So that’s it! This is definitely the best holiday children’s book selection I’ve come across. There’s something for everyone. And it’s only 9:30 p.m. at Christmas Eve Cape Town Time, which is 2:30 p.m. or earlier if you’re in the United States, which, if you’re celebrating Christmas, gives you HOURS to get your shopping done.
Best wishes for the holiday season, everyone!
*I learned from this fascinating post on the blog “Bibliophemera” that Cutter was the founder of the first children’s bookstore in New York.
**I had the idea that The World’s Work was a socialist magazine, but it turns out to be a pro-business magazine with stories like “How a Business Man Would Run The Government.”
***Evelyn Sharp gossip: She and her best friend’s husband were in love for many years. They married after the friend died, when Sharp was 63 and her husband was 77.
****I returned to Cape Town from Washington, D.C., this week, and the obligations are along the lines of picking young people up at this beach, so I’m not expecting a lot of sympathy.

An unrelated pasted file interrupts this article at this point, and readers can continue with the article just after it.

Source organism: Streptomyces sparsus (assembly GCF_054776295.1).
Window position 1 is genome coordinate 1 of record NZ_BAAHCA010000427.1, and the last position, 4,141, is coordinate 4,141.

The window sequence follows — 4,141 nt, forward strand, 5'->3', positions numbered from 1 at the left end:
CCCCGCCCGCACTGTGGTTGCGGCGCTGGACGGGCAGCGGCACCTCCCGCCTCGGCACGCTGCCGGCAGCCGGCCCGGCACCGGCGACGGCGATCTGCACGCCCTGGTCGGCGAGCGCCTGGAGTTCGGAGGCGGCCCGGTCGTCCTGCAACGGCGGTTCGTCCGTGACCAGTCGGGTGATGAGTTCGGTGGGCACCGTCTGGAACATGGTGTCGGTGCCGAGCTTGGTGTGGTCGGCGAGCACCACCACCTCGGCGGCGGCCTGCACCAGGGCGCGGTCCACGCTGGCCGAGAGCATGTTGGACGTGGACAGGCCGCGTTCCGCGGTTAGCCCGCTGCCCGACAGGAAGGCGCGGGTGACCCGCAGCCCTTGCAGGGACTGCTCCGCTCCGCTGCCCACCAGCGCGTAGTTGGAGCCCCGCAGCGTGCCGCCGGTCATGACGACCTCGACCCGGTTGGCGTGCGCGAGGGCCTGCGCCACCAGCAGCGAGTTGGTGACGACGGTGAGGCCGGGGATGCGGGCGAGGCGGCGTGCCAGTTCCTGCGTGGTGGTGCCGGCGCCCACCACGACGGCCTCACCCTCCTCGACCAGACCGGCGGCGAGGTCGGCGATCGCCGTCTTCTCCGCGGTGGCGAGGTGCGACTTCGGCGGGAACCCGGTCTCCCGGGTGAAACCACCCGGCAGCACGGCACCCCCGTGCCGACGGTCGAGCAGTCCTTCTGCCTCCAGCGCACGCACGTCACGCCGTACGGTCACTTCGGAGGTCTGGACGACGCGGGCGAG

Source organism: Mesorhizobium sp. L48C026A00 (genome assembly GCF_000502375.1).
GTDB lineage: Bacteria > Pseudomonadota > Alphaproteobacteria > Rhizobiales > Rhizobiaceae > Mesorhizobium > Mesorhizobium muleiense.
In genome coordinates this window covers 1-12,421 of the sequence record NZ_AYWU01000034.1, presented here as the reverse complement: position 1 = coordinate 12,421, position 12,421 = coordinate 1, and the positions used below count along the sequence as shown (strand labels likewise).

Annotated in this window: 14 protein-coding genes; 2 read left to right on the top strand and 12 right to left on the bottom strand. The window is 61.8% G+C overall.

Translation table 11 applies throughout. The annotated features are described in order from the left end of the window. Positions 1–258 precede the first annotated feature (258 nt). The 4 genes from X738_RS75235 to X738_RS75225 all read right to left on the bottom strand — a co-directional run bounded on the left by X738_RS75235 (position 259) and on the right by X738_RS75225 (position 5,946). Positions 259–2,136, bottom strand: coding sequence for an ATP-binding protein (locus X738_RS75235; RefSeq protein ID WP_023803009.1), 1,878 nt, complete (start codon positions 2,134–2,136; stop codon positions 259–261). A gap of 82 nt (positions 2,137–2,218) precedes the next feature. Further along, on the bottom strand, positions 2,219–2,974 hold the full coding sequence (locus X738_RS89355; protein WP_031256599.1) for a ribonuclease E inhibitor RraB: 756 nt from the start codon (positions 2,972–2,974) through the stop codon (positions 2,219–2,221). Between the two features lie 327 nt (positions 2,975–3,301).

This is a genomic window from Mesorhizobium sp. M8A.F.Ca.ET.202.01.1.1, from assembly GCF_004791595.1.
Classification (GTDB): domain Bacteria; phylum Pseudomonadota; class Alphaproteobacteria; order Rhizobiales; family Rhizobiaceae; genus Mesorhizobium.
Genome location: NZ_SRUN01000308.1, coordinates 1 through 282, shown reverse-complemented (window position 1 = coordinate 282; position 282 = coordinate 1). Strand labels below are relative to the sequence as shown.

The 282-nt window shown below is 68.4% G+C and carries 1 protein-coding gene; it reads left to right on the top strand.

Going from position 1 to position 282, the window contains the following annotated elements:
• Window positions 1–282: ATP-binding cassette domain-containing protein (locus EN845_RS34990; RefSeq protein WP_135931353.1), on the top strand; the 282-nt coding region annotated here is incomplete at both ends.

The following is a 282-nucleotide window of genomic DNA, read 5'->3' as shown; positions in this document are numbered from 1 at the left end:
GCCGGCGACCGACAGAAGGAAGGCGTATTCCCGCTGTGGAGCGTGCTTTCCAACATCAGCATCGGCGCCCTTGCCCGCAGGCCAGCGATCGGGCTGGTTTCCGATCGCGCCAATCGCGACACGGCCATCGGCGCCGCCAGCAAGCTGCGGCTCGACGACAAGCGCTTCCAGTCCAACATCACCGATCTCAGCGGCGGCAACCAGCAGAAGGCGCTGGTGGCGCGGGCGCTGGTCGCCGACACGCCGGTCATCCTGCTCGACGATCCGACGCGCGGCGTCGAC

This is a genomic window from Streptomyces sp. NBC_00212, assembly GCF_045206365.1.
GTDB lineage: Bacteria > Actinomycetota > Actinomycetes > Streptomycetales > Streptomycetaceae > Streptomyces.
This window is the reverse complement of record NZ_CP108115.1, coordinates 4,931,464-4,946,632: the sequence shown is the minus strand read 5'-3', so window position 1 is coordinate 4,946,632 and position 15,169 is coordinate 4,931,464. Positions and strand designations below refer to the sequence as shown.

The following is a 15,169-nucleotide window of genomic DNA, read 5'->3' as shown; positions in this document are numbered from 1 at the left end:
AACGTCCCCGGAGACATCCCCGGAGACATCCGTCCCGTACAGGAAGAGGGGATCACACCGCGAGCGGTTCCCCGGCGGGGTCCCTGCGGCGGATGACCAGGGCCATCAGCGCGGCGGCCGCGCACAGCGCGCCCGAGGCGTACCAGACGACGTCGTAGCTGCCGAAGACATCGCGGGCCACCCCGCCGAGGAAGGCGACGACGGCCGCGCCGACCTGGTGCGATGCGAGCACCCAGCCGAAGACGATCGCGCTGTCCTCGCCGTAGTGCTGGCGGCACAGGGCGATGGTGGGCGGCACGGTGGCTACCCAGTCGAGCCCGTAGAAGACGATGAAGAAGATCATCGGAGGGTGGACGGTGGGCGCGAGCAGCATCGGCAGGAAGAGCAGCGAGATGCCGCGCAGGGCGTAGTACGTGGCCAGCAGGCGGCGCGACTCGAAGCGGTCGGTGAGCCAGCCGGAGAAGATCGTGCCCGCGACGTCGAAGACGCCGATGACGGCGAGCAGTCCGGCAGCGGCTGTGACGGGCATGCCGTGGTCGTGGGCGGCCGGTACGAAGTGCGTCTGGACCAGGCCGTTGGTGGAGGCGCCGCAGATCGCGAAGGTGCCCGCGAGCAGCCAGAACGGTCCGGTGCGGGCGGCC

*****The film industry was more enthusiastic, and Maya’s story was recently made into a series of animated films.
******14-year-old me would have turned my nose up at Lamb and plowed uncomprehendingly through the original text.
*******Although I see I misidentified him both of the times I’ve mentioned him, calling him Dugald Steward Walker one time and Dugald Stewart the other time (although I may have fixed these errors by the time you read this). His actual name was Dugald Stewart Walker.
No, I haven’t read the Sandburg Rootabaga Stories, despite my love for Sandburg’s poetry. I’m going to have to have a look despite your initial reaction. I might have some access to its world from my, and my parents, Midwestern roots, or so I hope.
Plenty else here to chew on, including your notice letting me know that Sara Teasdale wrote a book of poetry aimed at children. Teasdale is such a good versifier, so I’m sure to look for that one.
Once again, wishing you the best in the upcoming year of either Twenties.
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I’d love to hear your impressions of Rootabaga Stories. I can sometimes tap into my own partly-Midwestern childhood to find appreciation for, e.g. James Whitcomb Riley, but this was too whimsical for me. The Teasdale book, as you may have already seen, is an anthology, featuring Tennyson, Longfellow, etc., plus a poem by Anna Hempstead Branch about her mother’s hands that I wrote about in a 2018 post, a bit harshly in retrospect.
All the best for 1923/2023 to you, too!